I cannot vouch for the accuracy of this welcoming to the latest 60 seconds blog but after Tuesday’s debate on a National Plan for Gaelic, perhaps I will be able to string a few words together. The plan itself has been in development since last year and will outline measures to increase its usage and the number of people learning it. We can expect a few turns of Gaelic phrase and perhaps some sradag (sparks) to fly regarding the duties the plan places on local authorities. The debate is then followed by a Members’ Business on the Jayden Orr campaign for defibrillators to be provided in schools.
The committees which precede these debates are also of interest. The Economy, Jobs & Fair Work Committee begins taking oral evidence on bank closures in Scotland from the FSB, the Scottish Grocers Federation and Scotland’s Towns Partnerships. The importance of these banks to rural communities in particular, and models to sustain some form of physical banking service, are likely to be prominent in discussions. The Environment, Climate Change & Land Reform Committee also continues its considerations of the National Performance Framework National Outcomes with Cabinet Secretary for the Environment, Climate Change & Land Reform, Roseanna Cunningham.
Wednesday’s committees are an example of the diversity of work they conduct. Passenger representatives inform the Rural Economy & Connectivity Committee of current satisfaction with transport services, as well as consider the food and drink implications of salmon farming. Meanwhile, the Education & Skills Committee looks at the educational attainment of children in poverty with organisations such as the Princes Trust and Dare2Lead.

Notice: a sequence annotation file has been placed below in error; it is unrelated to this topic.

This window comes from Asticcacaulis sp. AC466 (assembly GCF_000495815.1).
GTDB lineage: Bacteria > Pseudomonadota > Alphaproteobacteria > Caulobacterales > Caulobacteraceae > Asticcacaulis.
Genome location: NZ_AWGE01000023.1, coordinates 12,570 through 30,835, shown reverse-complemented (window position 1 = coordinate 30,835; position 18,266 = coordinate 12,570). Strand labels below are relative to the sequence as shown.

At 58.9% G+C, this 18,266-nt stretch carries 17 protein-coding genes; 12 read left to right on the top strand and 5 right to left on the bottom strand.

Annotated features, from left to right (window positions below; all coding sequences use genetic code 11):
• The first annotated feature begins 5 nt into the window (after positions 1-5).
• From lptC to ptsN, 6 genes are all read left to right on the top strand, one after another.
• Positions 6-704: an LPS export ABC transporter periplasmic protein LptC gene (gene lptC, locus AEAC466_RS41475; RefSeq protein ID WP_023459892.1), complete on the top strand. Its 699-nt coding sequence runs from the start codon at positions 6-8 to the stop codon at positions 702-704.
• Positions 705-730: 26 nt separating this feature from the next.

The plenary which follows is no less diverse. Portfolio Questions jump from Justice & the Law Officers to Culture, Tourism & External Affairs. Then comes a critical Stage 3 debate on the Social Security (Scotland) Bill. While there is expected to be little opposition come the final vote, a number of amendments have been proposed, with Decision Time already having been pushed back to 18:00 to ensure full scrutiny can take place.
After a late day for MSPs, Thursday takes on a similarly busy form, with General Questions and FMQs followed by more Stage 3 scrutiny, this time of the Civil Litigation (Expenses and Group Proceedings) (Scotland) Bill. This follows the Equalities & Human Rights Committee taking a double evidence session on human rights and the Scottish Parliament’s role in enabling greater awareness of these rights, as well as ensuring future legislation reflects a human rights-centred approach.
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